That fondness extends beyond words: Trump’s actions have already strengthened Xi’s position – and undercut his own – though Trump probably didn’t realize it. First, Trump backed down from his threat not to honor the “one China” policy. More recently, Trump hosted Xi at his Florida resort, without requiring that China dismantle any of the unfair trade and investment practices that he railed against during the campaign.

The summit with Trump boosted Xi’s image at home ahead of the Chinese Communist Party’s 19th National Congress later this year, where Xi may manage to break free from institutionalized collective rule to wield power more autocratically than any Chinese leader since Mao Zedong. It also indicated the Trump administration’s tacit acceptance of China’s territorial grabs in the South China Sea. This will embolden China not just to militarize fully its seven manmade islands there, but also to pursue territorial revisionism in other regions, from the East China Sea to the western Himalayas.

Trump believes that “lots of very potentially bad problems will be going away,” owing to his relationship with the “terrific” Xi. In fact, his promise to “Make America Great Again” is antithetical to Xi’s “Chinese dream” of “rejuvenating the Chinese nation.”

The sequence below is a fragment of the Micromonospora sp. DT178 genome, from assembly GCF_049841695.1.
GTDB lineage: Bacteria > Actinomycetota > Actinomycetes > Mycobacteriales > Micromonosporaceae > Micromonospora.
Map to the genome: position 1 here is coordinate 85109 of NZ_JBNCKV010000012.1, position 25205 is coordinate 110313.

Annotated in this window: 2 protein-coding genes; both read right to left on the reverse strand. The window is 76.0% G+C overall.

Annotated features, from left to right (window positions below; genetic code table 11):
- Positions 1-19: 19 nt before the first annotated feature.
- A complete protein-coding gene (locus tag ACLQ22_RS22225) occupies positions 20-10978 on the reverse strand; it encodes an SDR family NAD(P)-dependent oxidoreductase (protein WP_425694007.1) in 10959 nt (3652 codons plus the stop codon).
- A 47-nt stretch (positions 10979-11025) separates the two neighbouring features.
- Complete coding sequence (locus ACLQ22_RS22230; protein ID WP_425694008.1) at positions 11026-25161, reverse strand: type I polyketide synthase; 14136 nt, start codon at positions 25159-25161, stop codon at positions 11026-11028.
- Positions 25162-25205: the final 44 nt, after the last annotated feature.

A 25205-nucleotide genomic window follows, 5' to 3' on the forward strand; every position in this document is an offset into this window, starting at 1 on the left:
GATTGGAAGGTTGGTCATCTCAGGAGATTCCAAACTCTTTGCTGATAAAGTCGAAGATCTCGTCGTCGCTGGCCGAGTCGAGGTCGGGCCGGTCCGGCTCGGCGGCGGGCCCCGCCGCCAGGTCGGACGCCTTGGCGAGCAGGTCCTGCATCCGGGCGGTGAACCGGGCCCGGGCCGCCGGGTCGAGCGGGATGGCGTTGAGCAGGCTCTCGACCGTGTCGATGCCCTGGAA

Xi’s idea, which Trump is unwittingly endorsing, is that their countries should band together in a “new model of great power relations.” But it is hard to imagine how two countries with such opposing worldviews – not to mention what Harvard University’s Graham Allison has called “extreme superiority complexes” – can oversee world affairs effectively.

It is conceivable that Trump could flip again on China (or North Korea). Indeed, Trump’s policy reversals may well turn out to be more dangerous than his actual policies. The need for constant adjustment will only stoke greater anxiety among America’s allies and partners, who now run the risk that their core interests will be used as bargaining chips. If those anxieties prompt some countries to build up their militaries, Asia’s strategic landscape will be fundamentally altered.

8 thoughts on “Asia’s American Foreign Policy Menace–Donald J. Trump

  1. Trump baffles me with his hiphops and flip flops so that I have to rely on my friend LaMoy in Palo Alto to interpret his conduct. And CLF and Conrad can help as well. DJT cannot be stupid. Otherwise he won’t be the 45th POTUS.–Din Merican

  2. Martin L. King Jr once said: ‘Nothing in all the world is more dangerous than sincere ignorance and conscientious stupidity.’